Hedge Fund Up 21% Sets Sight on Fed to Supercharge Returns

Updated on
  • AE Capital’s systematic strategy based on tracking asset flows
  • Balance-sheet unwind to fuel currency swings, CI0 says

For the better part of a decade, global macro hedge funds have struggled to make money, complaining that central-bank policies have crimped volatility. That makes AE Capital’s success even more impressive.

The firm, which manages about $300 million in foreign-exchange strategies, relies on computer algorithms to track asset flows and identify currencies ripe for swings in sentiment. This year, wagers on the Canadian and Australian dollars versus the greenback have paid off handsomely, with returns in the Fully Geared Systematic FX Fund, its largest, topping 21 percent through mid-September. That’s after gains of 20 percent last year and 56 percent in 2015, and compares with returns of less than 1 percent for global macro funds broadly, according to Hedge Fund Research.

Now, Chief Investment Officer Lyle Pakula is betting that the Federal Reserve’s plans to begin reducing its $4.5 trillion balance sheet, an announcement on which is expected Wednesday, will bring a fresh dose of havoc to the foreign-exchange market, and he’s re-positioning his bets to take advantage. He’s adding risk exposure to the U.S. currency as the firm’s models show the greenback is ripe for turbulence.

“We’re not long or short the Fed normalizing -- we’re long the idea that Fed normalization is going to lead to gyrations in sentiment across several currencies in our current portfolio and that will lead to opportunities to profit,” Pakula said from Melbourne. “That exact indecision in the market is the kind of thing we like. People are changing their minds, they’re not sure of things, there are competing forces -- that’s bread and butter for us.”

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The renewed turbulence may be a boon for global macro funds, which have faltered as the world’s central banks pursued loose monetary policies to stimulate growth in the aftermath of the financial crisis.

More recently, hedge funds have suffered as bets the dollar would surge with Treasury yields haven’t panned out amid the Trump administration’s lack of progress in enacting its fiscal promises, most notably tax reform. The U.S. currency has slumped 10 percent this year, on track for its biggest decline since 2003.

“The challenge for a lot of macro investors is that they were positioned somewhat similar, in that they were expecting a more choppy environment as a result of a clearer Fed tightening cycle, and the dollar has gotten absolutely crushed,” said Darren Wolf, head of hedge-fund solutions for the Americas at Aberdeen Asset Management, which oversees about $385 billion. “That was a reasonably consensus trade -- long dollar, short interest rates -- that’s been particularly painful. On top of that, macro managers generally need more volatility.”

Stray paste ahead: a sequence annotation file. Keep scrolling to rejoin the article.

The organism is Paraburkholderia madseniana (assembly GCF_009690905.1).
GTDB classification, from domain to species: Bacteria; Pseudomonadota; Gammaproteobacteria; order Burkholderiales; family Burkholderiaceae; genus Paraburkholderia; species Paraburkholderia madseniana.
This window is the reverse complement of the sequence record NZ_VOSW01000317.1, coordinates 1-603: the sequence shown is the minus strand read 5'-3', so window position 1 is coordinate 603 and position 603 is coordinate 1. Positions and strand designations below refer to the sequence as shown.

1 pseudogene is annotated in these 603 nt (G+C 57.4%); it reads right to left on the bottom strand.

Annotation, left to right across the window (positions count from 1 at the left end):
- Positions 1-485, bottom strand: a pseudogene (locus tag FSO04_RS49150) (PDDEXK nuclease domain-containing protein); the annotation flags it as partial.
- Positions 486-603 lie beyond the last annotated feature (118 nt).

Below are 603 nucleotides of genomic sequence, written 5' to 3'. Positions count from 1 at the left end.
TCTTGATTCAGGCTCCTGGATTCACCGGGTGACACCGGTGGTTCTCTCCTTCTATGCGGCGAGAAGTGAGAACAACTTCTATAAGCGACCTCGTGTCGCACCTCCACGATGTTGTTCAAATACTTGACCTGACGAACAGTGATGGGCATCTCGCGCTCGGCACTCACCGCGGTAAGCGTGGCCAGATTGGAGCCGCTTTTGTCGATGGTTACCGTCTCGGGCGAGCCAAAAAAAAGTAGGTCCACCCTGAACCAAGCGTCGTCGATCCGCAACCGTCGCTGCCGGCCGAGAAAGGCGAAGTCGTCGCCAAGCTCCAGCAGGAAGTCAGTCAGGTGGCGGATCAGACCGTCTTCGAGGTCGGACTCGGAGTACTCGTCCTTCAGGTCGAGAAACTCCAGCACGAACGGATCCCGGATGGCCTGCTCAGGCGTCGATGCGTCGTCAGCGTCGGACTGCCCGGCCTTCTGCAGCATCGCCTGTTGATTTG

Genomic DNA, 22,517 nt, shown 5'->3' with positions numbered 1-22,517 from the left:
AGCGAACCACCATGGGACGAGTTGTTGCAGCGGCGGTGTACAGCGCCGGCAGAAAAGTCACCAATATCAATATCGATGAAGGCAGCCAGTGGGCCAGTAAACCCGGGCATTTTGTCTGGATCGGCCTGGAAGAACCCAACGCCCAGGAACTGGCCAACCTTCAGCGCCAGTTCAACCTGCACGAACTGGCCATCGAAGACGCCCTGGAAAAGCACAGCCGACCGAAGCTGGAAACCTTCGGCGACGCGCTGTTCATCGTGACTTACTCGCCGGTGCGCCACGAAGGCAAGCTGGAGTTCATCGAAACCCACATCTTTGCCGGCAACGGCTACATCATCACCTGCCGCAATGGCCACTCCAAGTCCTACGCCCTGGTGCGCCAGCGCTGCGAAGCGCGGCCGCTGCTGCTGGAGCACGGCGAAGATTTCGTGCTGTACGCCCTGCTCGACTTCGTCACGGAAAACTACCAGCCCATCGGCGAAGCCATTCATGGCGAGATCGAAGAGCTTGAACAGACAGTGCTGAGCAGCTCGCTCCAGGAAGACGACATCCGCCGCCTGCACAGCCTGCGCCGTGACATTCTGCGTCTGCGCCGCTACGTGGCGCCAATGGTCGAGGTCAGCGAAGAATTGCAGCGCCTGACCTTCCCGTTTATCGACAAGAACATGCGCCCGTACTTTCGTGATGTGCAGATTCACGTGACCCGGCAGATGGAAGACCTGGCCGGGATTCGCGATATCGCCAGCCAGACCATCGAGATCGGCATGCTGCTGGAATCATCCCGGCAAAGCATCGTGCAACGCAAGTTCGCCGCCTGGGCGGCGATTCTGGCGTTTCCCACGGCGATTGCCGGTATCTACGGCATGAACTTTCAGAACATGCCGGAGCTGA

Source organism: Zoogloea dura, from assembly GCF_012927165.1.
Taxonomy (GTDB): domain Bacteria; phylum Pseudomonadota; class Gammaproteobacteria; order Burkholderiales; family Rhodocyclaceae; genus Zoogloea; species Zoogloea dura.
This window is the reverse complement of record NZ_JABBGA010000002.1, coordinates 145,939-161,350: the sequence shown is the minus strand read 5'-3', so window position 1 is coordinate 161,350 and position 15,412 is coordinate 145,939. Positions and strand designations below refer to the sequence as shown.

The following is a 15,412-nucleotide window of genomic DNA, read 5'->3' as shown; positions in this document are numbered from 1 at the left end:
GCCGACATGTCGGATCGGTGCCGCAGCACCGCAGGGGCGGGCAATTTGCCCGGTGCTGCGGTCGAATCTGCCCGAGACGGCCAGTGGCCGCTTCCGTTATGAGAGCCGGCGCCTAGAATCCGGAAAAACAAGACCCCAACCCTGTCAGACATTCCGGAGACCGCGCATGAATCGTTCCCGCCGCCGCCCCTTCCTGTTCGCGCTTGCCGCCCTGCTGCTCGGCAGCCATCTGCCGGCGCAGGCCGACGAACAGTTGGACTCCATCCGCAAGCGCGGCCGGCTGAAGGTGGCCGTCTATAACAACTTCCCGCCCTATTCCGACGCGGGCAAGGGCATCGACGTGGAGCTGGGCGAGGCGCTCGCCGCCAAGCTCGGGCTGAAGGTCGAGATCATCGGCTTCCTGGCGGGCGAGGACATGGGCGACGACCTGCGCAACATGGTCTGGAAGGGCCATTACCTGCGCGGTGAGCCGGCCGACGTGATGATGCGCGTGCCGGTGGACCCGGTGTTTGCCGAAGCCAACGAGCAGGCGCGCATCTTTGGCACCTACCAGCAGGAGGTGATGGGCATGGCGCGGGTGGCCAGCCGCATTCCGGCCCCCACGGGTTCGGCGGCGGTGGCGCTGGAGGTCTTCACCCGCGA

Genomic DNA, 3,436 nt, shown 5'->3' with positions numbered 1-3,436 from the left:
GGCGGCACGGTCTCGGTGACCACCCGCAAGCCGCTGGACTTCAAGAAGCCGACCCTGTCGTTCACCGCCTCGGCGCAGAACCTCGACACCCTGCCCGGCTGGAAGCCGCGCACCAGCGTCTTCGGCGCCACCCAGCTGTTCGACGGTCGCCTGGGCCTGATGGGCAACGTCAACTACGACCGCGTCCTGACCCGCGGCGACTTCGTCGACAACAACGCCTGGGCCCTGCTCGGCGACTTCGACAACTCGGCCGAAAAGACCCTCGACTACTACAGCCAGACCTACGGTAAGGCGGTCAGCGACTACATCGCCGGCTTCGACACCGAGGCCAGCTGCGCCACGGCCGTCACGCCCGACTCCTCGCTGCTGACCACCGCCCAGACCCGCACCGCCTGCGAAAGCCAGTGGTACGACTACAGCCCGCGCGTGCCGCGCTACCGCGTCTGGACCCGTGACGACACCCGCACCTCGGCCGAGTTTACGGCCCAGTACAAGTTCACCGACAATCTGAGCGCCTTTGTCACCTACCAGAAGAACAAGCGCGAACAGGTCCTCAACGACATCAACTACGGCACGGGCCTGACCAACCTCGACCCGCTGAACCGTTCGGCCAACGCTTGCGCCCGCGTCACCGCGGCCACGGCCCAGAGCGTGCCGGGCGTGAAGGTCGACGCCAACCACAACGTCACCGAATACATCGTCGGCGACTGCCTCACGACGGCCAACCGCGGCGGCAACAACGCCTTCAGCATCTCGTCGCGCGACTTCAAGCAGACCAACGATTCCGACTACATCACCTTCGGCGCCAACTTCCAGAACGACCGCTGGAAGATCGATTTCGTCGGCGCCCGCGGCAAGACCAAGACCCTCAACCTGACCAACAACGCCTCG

Volatility has fallen alongside the greenback this year. The J.P. Morgan Global Volatility Index sank to the lowest level since 2014 in June, depressing returns for currency managers.

The gauge has since inched up, and that trend is likely to continue, according to Nick Bennenbroek at Wells Fargo Securities. With the Fed on the brink of announcing its balance-sheet plans and 2018 poised to be a more “active” year for central banks globally, volatility should rise through the end of next year, Bennenbroek said.

“It’s going to be hard for currency-market volatility to stay at such a muted level for such a long time,” he said. “I wouldn’t think we’ll revisit the highs of the European debt crisis or the global financial crisis, but I do think we’ll see volatility move higher, back to 2015, 2016 levels.”

AE Capital has navigated the low volatility environment by leaving the directional guesswork up to computer models, which track flows into different currencies to determine market sentiment. The firm will generally hold currency positions for just a few days or weeks at a time, allowing it to quickly seize on shifts in sentiment.

“Through the course of it, people are going to be flipping between ‘Is this good or bad?’ and that’s what we look for,” Pakula said. “We look for those sentiment shifts.”

Their approach is far from foolproof, of course. AE Capital’s fundamental-driven systematic trading strategy has struggled with the euro this year. The common currency has gained 14 percent against the dollar in 2017, a move that Pakula said is hard to explain given negative rates and the European Central Bank’s bond-buying program. The euro’s move fueled the Fully Geared fund’s 6.2 percent loss in August, as the currency rallied on expectations the ECB will taper asset purchases in 2018.

Bets against the euro have been offset by trades against the faltering dollar, which Pakula says are responsible for the bulk of 2017 profits thus far. In July, favorable positioning in the loonie and Aussie around the Bank of Canada’s rate hike and the Reserve Bank of Australia’s meeting minutes fueled gains of 3.5 percent.

With the start of the Fed’s balance-sheet unwind imminent, as well as increasing market expectations for a third rate hike by year-end, Pakula predicts the dollar will continue to drive AE Capital’s profits.

“What we’re thinking about going forward, it’s the U.S. market, it’s all the dollar,” Pakula said. “America’s the main game in town in the G-10.”

— With assistance by Katia Porzecanski, and Saijel Kishan

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